For the rule of law to have a meaning in any society its arbiters (courts/tribunals) must be of unimpeachable characters interested in dispensing substantive justice.

It is a fact that a society that operates under the rule of law ensures that it also serves the interest of justice.

If we engage in debates about the rule of rule ignoring its intrinsic values, we would not only hollow the word, but help to perpetuate the injustices in our society.

I think, this is what Dr Martin Luther King Jr., in his 1963 letter from Birmingham jail, Alabama, reminded his critics, that all advocates of the rule of law must equally sign-up to seeking justice for all.

Or, they are cruel if they insist on endless obedience to manifestly unjust laws.

For the benefit of doubt, it is conceivable that President Buhari at the NBA conference had in mind an exception to the rule of law by suggesting that in some circumstances the national interest should trump the rule of law.

Unfortunately, he failed to elaborate on the state of affairs he had in mind.

Could it have been the immunity provision in the Constitution, which exempts executives from being tried for acts committed while in office?

This provision is an exception that offends the rule of law’s notion of equality of all before the law.

Though, the immunity clause is accepted as necessary for a functioning democracy, maybe Buhari is concerned about its very liberal interpretation in Nigeria.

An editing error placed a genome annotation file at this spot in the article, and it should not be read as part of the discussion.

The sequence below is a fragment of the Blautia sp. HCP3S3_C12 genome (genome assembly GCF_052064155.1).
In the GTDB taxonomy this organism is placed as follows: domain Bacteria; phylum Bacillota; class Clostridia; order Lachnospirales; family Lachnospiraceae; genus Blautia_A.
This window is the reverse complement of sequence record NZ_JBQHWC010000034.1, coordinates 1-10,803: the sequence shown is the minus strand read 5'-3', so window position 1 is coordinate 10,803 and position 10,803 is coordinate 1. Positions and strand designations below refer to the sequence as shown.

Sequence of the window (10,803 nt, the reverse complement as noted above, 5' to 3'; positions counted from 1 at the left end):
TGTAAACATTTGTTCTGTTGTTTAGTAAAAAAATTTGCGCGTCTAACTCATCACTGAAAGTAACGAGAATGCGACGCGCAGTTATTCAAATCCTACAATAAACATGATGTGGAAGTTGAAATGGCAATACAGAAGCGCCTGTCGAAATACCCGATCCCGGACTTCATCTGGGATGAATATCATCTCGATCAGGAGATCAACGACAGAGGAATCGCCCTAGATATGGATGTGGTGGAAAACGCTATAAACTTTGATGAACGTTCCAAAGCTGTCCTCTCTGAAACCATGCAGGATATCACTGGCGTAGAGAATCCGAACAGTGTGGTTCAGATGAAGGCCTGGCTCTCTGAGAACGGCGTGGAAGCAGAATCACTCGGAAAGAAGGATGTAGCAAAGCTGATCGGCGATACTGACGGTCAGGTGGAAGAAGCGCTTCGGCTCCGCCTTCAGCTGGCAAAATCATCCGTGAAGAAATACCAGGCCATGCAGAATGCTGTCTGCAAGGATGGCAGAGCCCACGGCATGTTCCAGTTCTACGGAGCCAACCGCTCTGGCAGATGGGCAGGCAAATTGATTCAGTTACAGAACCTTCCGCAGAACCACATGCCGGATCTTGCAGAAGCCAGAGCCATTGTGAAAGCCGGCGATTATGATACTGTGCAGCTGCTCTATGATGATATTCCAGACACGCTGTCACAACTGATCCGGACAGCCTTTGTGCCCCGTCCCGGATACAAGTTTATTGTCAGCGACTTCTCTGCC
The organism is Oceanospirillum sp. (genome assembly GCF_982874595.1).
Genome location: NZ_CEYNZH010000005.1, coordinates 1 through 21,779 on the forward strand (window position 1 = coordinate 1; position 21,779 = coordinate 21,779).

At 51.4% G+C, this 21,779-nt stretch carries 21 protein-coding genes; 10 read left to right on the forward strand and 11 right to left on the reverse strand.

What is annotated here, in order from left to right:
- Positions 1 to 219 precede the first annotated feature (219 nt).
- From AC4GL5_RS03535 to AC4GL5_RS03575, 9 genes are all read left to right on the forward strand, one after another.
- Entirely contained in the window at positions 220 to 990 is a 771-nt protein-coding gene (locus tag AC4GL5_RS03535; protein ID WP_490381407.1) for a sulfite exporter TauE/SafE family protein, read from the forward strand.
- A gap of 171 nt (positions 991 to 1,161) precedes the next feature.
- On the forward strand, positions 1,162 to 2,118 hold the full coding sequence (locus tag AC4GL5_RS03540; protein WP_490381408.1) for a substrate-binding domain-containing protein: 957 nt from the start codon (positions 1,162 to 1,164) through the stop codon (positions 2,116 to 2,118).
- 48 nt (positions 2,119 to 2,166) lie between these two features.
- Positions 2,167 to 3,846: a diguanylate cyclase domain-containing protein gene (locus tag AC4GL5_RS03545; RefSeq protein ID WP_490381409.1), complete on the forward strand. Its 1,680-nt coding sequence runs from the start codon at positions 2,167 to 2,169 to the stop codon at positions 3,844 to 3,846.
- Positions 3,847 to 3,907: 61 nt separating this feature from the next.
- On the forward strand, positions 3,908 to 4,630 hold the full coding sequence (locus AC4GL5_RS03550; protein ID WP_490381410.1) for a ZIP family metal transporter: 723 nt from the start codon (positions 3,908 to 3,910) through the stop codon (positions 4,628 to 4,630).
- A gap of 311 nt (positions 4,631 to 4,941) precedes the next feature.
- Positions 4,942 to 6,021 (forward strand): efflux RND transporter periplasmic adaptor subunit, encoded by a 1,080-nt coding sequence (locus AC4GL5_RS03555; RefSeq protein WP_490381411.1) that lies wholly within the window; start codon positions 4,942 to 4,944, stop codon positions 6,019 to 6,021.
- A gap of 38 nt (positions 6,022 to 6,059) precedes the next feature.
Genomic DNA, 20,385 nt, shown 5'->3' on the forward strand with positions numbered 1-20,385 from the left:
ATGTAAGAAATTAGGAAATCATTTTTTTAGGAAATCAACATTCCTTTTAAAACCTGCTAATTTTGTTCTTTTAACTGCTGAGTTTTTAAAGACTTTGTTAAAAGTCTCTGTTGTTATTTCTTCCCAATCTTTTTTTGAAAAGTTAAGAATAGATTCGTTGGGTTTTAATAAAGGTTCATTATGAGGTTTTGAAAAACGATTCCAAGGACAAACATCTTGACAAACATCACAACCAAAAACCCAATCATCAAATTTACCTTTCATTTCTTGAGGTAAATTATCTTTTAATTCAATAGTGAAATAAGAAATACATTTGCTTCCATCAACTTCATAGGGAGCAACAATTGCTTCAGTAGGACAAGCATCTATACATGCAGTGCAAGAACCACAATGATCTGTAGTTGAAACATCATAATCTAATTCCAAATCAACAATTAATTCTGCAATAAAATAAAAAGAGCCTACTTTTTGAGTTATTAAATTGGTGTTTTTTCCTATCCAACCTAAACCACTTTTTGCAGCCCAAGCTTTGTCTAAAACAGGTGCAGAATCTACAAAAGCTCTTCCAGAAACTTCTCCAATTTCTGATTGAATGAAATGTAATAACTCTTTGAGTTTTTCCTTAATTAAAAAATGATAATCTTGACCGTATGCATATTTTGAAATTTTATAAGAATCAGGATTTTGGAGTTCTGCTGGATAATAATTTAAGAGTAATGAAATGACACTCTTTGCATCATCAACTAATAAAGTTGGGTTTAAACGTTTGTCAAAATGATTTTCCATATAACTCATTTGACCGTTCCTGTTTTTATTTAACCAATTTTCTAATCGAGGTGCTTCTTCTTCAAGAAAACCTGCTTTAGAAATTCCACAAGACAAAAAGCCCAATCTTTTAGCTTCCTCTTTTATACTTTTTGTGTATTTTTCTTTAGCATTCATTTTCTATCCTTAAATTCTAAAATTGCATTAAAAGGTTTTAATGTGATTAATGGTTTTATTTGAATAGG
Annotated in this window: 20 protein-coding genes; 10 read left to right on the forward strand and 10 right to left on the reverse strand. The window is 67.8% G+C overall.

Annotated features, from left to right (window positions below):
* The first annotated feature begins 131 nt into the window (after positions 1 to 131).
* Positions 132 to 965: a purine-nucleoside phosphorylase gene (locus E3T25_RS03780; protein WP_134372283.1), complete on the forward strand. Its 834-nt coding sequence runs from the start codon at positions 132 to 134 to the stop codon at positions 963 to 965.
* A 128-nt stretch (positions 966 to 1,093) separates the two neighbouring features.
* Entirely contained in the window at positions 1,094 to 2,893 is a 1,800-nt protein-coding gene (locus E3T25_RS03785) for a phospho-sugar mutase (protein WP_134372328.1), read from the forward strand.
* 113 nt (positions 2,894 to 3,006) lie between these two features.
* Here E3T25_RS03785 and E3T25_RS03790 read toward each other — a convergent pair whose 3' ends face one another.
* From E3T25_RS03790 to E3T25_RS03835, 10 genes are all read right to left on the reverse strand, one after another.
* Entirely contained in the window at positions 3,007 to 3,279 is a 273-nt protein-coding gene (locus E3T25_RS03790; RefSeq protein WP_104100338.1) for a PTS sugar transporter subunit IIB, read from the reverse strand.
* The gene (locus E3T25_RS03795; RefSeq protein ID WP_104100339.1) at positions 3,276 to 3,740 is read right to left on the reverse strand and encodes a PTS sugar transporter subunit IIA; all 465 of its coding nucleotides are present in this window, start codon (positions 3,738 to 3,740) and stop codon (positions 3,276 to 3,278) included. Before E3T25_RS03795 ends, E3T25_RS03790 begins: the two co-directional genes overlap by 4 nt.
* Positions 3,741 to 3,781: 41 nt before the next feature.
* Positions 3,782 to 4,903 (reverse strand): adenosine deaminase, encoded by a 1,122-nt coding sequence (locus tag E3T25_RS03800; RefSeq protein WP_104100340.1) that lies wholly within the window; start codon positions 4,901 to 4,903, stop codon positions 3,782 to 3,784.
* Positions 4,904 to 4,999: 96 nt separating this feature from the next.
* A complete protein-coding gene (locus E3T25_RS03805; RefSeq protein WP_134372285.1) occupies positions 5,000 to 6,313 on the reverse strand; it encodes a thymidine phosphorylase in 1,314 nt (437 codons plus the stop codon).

Its erroneous interpretation by our courts has been ceased upon by roguish governors as blank cheque to stripe bare their states’ treasuries.

This may be riling the President who wishes the courts like him to see corruption as an existential problem.

For the President, the protection of public assets should take precedence over the rule of law. If this was in his thought he has a point.

Immunity clause is about protecting those genuinely interested in democratic ideals and not about legitimising criminalities.

Rebellions, emergencies or breakdown in law and order have caused Nations to suspend habeas corpus, an integral part of the rule of law?

Habeas corpus is the common law right of individuals requiring that – no individual should be held against their will for an unknown amount of time without a reason behind their detention.

An exception to this principle was provided by the American Constitution.

Article 1, Section 9 states, “the privilege of the writ of Habeas Corpus shall not be suspended, unless when in cases of rebellion or invasion the public safety requires it.”

The British Parliament suspended habeas corpus in 1794 to curb the activities of radicals wishing to emulate the French revolutionaries of 1789.

Since then there have been few instances when for public and national safety habeas corpus have been put under pressure, including the UK, Prevention of Terrorism Act – 2005.

It must be added, none of the decisions to restrict habeas corpus have ever been taken lightly in Western democracies.

Any government that dares it always meet serious opposition even with a credible claim of protecting national interest.

Therefore, if President Buhari wants to detain people and seek the courts’ support, he must make a strong patriotic case for it.

The definition of national interest, I am afraid, is not the exclusive preserve of a President. The p•eople must be invited to have a say in defining their national interest.